Inventory: Five Songs About Rappers

Inventory: Five Songs About Rappers

The A.V. Club's Weekly List

1. Naughty By Nature, "Mourn You Til I Join You" (available on Greatest Hits: Naughty's Nicest)

"Damn, I wish they knew how much you loved New York," goes the most heart-wrenching and revelatory line in "Mourn You Til I Join You," Naughty By Nature's posthumous tribute to Tupac Shakur, a buddy of frontman Treach. Before 2Pac was a West Coast O.G., he was a New York theater geek, and "Mourn You Til I Join You" memorializes his life before it reached iconic status, irreverently but affectionately documenting his carefree existence back when he was just a hyperactive roadie for Digital Underground, desperate to make a name for himself in movies and music.

2. Talib Kweli, "Ms. Hill" (available on Right About Now)

On "Ms. Hill," Talib Kweli wrestles with the complex, contradictory legacy of Lauryn Hill, sensitively exploring the way her unwillingness to compromise with a corrupt music industry has transformed her into a veritable recluse. As Kweli himself acknowledges, "Ms. Hill" is a platonic love song, the work of a man infatuated both with what Hill has accomplished and with what she might still achieve.

3. Nas, "U.B.R. (Unauthorized Biography Of Rakim)" (available on Street's Disciple)

Over a beat as chilly and remorseless as the grave, Nas pays reverent homage to one of his creative idols on the awkwardly titled "U.B.R. (Unauthorized Biography Of Rakim)." For some reason, Nas begins by thanking God and his children before launching into a vivid Cliffs Notes take on rap's golden age and Rakim's revered place within it. Things get fuzzier the closer the narrative gets to the present, complete with a clunky "epilogue" in which Nas glumly notes that Rakim's comeback album with Dr. Dre was "dismantled because of creative differences." He sounds more like a publicist than a rap historian.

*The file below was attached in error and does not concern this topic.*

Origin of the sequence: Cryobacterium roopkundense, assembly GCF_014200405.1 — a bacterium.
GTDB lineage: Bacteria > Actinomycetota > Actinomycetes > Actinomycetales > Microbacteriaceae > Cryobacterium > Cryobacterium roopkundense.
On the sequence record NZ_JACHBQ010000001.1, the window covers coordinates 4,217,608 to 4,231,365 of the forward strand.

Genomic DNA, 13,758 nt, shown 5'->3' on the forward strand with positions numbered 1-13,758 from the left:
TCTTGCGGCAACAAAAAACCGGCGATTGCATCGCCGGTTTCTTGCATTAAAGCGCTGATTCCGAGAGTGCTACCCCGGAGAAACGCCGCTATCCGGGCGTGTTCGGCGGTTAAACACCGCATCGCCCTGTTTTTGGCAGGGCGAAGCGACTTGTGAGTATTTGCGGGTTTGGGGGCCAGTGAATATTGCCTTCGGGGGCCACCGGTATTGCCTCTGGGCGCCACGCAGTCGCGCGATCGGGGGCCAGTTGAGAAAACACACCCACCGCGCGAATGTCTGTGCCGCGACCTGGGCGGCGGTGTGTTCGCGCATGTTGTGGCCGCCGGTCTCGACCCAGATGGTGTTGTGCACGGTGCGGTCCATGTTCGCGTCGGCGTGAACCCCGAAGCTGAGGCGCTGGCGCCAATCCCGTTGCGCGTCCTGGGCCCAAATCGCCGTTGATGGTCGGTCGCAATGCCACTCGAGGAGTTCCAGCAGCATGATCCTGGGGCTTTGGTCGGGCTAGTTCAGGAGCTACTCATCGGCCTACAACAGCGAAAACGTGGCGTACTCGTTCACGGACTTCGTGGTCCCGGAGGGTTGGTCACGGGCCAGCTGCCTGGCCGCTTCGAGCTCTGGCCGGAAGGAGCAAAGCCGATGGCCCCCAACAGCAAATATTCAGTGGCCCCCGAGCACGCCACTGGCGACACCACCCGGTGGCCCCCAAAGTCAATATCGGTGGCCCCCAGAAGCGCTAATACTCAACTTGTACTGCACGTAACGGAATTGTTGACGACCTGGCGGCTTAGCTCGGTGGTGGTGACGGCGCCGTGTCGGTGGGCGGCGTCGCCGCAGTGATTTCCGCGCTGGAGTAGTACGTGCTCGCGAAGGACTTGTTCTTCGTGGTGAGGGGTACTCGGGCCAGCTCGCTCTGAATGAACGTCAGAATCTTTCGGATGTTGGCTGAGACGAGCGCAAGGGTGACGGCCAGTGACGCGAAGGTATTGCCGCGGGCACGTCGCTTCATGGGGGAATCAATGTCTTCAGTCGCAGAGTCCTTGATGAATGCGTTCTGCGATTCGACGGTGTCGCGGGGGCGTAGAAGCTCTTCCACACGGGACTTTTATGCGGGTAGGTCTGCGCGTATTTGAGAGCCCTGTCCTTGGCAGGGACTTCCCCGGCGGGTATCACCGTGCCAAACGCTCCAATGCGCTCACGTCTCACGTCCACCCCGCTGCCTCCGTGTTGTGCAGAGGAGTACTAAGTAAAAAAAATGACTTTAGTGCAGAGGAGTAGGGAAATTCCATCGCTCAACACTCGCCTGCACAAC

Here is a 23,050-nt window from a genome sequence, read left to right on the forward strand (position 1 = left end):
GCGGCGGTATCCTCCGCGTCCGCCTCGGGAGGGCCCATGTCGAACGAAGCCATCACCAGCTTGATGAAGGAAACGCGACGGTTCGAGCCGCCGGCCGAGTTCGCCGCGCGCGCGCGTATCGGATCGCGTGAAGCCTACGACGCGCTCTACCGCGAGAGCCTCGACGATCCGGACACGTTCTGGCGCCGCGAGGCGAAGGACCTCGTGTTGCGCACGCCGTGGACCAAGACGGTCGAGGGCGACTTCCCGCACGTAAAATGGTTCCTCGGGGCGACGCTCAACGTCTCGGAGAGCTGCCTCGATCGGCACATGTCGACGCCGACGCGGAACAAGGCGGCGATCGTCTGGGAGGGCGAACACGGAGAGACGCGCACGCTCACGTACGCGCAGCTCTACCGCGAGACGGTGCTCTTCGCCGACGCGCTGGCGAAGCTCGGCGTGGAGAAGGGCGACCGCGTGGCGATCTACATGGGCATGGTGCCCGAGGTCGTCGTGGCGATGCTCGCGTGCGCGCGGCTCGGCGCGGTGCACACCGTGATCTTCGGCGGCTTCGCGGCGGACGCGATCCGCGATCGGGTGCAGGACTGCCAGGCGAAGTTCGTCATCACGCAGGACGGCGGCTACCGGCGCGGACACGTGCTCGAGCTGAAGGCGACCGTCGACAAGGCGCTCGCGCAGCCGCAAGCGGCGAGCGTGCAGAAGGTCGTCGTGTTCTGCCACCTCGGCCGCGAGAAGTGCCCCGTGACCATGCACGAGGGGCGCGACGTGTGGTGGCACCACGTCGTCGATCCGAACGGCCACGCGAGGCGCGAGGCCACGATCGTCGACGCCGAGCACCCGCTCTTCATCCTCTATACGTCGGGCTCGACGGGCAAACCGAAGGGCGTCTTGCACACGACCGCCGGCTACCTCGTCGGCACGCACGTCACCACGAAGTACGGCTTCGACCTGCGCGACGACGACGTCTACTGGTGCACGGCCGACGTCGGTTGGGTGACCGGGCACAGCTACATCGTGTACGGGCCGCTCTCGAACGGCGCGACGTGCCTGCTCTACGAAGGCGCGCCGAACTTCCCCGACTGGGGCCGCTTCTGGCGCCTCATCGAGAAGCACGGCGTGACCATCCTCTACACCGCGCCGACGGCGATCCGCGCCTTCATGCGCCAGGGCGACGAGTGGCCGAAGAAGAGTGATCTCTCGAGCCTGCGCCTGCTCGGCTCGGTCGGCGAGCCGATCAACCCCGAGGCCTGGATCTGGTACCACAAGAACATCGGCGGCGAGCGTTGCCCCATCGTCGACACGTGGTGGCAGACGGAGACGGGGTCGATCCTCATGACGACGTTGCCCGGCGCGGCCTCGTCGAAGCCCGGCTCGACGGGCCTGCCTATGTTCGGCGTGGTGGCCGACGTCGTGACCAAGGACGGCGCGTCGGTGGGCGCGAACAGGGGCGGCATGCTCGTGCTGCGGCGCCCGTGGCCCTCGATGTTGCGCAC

4. The Roots, "Water" (available on Phrenology)

Phrenology's most sonically abstract song, the three-movement, 10-minute "Water" is also its most emotionally direct effort, lyrically. In the disc's emotional centerpiece, Black Thought poignantly retraces his long, auspicious history with partner in rhyme Malik B, who was reportedly kicked out of The Roots after a long, losing struggle with drug addiction and personal demons. With a potent combination of empathy and tough love, Black Thought urgently admonishes his former bandmate to halt his march toward self-destruction. "Water" is that rarest of anomalies: an anti-drug song full of nuance, compassion and craft.

5. People Under The Stairs, "Yo" (available on Or Stay Tuned)

Who says rappers can't be 200-proof mensches? On the lushly produced "Yo," affable People Under The Stairs rappers Double K and Thes One offer gushing testimonials to each other while providing a creation myth for their fruitful ongoing collaboration. Double K lionizes Thes One as a legendary crate-digger who "shines so bright you sneeze when you see him," then recounts the day K told his future partner that he was "feeling all them old jazz loops." Thes One rejects Double K's offer to buy a beat from him, but promises to "dig" him "up a beat like Super Mario 2" gratis. Thes One then describes his "never sober" partner as a "rock star/macktivist." Ain't friendship grand?

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